Princess Margaret Rose Caves (Western Vic)
Of the many limestone caves in Lower Glenelg National Park, the main cave of the Princess Margaret Rose Caves is the most attractive and the only cave suitable for public use. It contains excellent examples of actively growing stalactites, stalagmites, helictites and other spectacular limestone formations. Most limestone caves are formed by water seeping down through cracks and faultlines in the limestone, dissolving the rock and creating fissures and tunnels. The formation of Princess Margaret Rose Caves, however, was assisted by water from the Glenelg River which worked its way along a faultline for 300m. This occurred above its present height. The water scalloped the walls of the cave and wore a reasonably level floor.
Perhaps the most unusual formations in the cave are the helictites. Defying gravity, these long, thin formations grow in all different directions. Noone is certain how they form, but the are commonly accepted theory is that they begin on crystals and are shaped by surface tensions and air currents. Another mysterious formation in the Princess Margaret Rose Caves is the rarely seen cave coral. More ...
Britannia Creek Cave (Gippsland Vic)
Granite Boulder Infill Caves (see Labertouche Caves above) which are rarer than Limestone or Lava Tube Caves, but well represented as a cave type in Victoria. The caves has active streams and also limited cave ecology such as Glowworms, Spiders and Fungi. Britannia Creek cave is at Yarra Junction near Warburton. More ...
Cutta Cutta Caves (Top End NT)
The caves were formed millions of years ago and still growing today, these fascinating limestone rock formations are about 15 metres below the earth's surface. The landscape surrounding the caves is unique, featuring 2 interesting short walks in the area. Cutta Cutta and Tindal caves are home to a variety of wildlife, including the Brown Tree Snake and the rare Orange Horseshoe bat. The cave are located in the Cutta Cutta Caves Nature Park. Access is via the Stuart Highway 30 km south of Katherine. More ...
Gregory Karst (Top End NT)
Located about 45 kilometres south of Timber Creek, part of the Victoria River region and within the Gregory National Park. The karst is believed to extend some 20 kilometres north-south and up to one kilometre wide. With many outlying exposures that may still not have been explored and exposures along other rivers outside the Gregory National Park, the total length of known caves now exceed 150 kilometres. The Bullita Cave System, also known as 'Burkes Backyard' in 2001 was the longest cave in Australia at 81 kilometres, with the length being added to by up to ten kilometres each year. With limited development of the Park and the rugged remoteness of the karst, casual cave exploration is not encouraged, with permission required from the Northern Territory Conservation Commission. More ...
Lasseter's Cave (NT)
Lasseter's Cave is situated on the Hull River. Its name recalls Lewis Harold Bell Lasseter, a gold prospector in the area who became stranded when his camels bolted in the heat of summer in January 1931 leaving him with no provisions. He actually sheltered in the tiny cave alongside the running waters of the Hull River for 25 days waiting for his relief party to find him but when they didn't come he set out to walk to the Olgas. He only carried 1.7L of water and made just 55 kilometres before dying.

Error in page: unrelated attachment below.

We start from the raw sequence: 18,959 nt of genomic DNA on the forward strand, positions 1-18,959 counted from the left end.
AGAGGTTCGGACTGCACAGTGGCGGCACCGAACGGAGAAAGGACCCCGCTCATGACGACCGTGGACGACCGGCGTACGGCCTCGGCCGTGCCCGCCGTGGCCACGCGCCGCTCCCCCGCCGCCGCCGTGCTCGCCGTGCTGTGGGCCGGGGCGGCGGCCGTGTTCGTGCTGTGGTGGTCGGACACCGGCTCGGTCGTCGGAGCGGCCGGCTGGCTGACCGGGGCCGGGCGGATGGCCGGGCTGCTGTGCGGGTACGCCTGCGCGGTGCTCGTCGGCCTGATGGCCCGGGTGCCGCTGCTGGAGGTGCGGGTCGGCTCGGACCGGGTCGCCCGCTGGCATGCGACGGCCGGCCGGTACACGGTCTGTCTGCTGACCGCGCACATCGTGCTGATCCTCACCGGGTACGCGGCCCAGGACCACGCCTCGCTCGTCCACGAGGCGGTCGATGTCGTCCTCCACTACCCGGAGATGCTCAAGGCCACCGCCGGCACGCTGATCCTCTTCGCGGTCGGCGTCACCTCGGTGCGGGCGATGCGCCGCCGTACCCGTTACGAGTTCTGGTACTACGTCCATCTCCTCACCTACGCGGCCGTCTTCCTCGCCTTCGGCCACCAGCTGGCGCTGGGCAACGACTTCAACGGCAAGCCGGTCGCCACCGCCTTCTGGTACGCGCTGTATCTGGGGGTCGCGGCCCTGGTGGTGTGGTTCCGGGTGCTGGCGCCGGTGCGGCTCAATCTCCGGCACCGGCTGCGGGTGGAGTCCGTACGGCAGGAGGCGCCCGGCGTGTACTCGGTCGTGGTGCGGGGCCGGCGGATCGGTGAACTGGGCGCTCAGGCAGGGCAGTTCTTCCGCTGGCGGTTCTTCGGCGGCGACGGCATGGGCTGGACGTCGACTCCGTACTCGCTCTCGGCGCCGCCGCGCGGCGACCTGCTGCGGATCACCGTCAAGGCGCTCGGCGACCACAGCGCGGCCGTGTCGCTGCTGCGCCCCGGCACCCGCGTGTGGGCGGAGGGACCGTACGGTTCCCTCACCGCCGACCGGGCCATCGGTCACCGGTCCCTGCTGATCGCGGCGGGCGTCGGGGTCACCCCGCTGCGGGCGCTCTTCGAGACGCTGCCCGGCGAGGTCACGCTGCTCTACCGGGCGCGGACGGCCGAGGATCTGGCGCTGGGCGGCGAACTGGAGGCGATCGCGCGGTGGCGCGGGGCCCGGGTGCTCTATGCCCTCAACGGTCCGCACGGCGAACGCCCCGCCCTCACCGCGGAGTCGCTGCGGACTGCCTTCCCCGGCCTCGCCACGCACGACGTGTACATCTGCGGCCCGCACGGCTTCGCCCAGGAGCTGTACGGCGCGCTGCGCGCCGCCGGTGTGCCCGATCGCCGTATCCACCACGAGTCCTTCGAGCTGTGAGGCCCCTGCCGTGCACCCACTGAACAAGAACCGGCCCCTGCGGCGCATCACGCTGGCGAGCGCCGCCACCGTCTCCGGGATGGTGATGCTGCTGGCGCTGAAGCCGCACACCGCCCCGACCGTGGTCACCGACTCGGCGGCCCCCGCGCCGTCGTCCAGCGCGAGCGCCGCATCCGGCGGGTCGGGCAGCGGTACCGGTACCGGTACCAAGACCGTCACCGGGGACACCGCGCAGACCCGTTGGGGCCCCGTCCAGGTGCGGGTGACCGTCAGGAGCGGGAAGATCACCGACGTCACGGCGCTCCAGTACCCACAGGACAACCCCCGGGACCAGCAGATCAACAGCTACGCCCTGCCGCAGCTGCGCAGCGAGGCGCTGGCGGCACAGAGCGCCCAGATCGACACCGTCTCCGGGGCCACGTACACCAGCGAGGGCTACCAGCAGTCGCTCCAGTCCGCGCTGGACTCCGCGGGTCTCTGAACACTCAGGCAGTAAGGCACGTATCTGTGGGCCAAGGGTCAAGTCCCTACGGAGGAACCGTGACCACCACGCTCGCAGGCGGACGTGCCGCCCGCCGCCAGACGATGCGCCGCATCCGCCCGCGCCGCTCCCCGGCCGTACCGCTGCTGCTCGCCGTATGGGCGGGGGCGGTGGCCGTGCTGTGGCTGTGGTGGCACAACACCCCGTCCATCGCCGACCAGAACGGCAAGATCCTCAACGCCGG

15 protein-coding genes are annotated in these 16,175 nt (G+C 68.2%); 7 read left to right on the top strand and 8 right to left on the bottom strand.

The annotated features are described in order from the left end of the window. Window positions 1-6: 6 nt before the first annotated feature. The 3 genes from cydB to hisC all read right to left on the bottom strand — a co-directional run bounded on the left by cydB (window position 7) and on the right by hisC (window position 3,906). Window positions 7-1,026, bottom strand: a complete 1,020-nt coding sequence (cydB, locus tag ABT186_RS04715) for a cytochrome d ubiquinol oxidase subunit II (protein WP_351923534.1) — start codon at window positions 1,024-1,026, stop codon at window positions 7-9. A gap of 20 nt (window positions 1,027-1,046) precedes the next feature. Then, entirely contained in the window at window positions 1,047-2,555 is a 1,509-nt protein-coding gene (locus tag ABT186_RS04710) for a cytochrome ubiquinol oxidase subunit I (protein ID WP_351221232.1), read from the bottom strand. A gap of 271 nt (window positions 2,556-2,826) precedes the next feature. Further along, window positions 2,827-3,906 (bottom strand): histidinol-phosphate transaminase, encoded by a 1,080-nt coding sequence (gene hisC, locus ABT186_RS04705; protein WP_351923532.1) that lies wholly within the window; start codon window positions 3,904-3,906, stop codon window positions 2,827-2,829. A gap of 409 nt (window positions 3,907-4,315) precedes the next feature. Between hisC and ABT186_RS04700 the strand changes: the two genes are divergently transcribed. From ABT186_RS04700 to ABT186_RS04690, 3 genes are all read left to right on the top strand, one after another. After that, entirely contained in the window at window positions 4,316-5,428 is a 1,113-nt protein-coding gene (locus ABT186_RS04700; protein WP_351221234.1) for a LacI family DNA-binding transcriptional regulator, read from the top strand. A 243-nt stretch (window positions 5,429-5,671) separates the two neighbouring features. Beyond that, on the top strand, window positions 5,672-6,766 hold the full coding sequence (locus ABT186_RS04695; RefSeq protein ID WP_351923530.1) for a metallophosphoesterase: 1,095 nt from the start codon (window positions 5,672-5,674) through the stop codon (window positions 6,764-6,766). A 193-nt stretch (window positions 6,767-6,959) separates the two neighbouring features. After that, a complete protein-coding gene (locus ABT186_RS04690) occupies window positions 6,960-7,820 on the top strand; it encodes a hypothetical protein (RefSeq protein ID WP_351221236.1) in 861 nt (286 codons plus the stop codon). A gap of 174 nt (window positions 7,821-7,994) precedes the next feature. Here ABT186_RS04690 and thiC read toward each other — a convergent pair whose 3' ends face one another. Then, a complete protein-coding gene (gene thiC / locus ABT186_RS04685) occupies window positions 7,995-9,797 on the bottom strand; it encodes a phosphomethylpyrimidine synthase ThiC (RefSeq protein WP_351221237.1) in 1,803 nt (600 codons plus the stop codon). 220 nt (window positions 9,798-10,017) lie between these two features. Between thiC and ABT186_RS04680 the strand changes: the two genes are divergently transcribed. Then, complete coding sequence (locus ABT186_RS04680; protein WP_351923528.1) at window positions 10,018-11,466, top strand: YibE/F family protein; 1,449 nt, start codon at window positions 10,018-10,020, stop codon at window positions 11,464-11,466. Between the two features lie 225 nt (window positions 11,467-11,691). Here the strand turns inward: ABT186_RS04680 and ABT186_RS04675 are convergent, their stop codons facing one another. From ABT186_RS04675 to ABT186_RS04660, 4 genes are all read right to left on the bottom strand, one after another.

NEW SOUTH WALES
Jenolan Caves (Blue Mountains, NSW)
Jenolan Caves are without question, Australia's most impressive limestone caves. Located near the Blue Mountains, the caves were discovered in 1838 by a convict bushranger. There are nine show caves open to the public with spectacular lighting, underground rivers and cave formations that will amaze you. Tour guides take visitors through the caves. Some caves are tougher than others. Jenolan Caves also offer adventure tours, picnic facilities and bush walking tracks. The drive to Jenolan Caves is also a pleasant experience. The natural welcoming of the Grand Arch is unforgettable. The acoustics of the Archway make any concert performed there a truly magical event. Website
Wombeyan Caves (Southern Agricultural NSW)
Hidden in the Southern Highlands of NSW is the natural marvel of Wombeyan Caves. The underground world of Wombeyan is easy to discover with the aid of an experienced guide. They are well lit with clear pathways to follow. Figtree cave is Wombeyan's magnificent self-guided cave. Wombeyan also offers the thrill of adventure caving in a wild cave, where crawling, climbing and squeezing. A less strenuous adventure involves stepping back in time to take a historical tour to explore by torchlight undisturbed passages in the footsteps of the explorers, seeing the magic of the cave as they did, more than a century ago. More ...
Abercrombie Caves (Central Western NSW)
One of the first recorded references to this cave system was in the 6th October 1821 edition of the Sydney Gazette, which mentioned "...a cave of considerable dimensions ... near Bathurst". Around this time local settlers and stockmen referred to a place known as the "Bridge" somewhere in the neighbourhood. The first European visitors to the caves appear to have been settlers and Bushrangers. The first recorded tourist party visited Abercrombie in 1834. However, the Caves were not officially discovered until 1842 by Surveyor WR Davidson.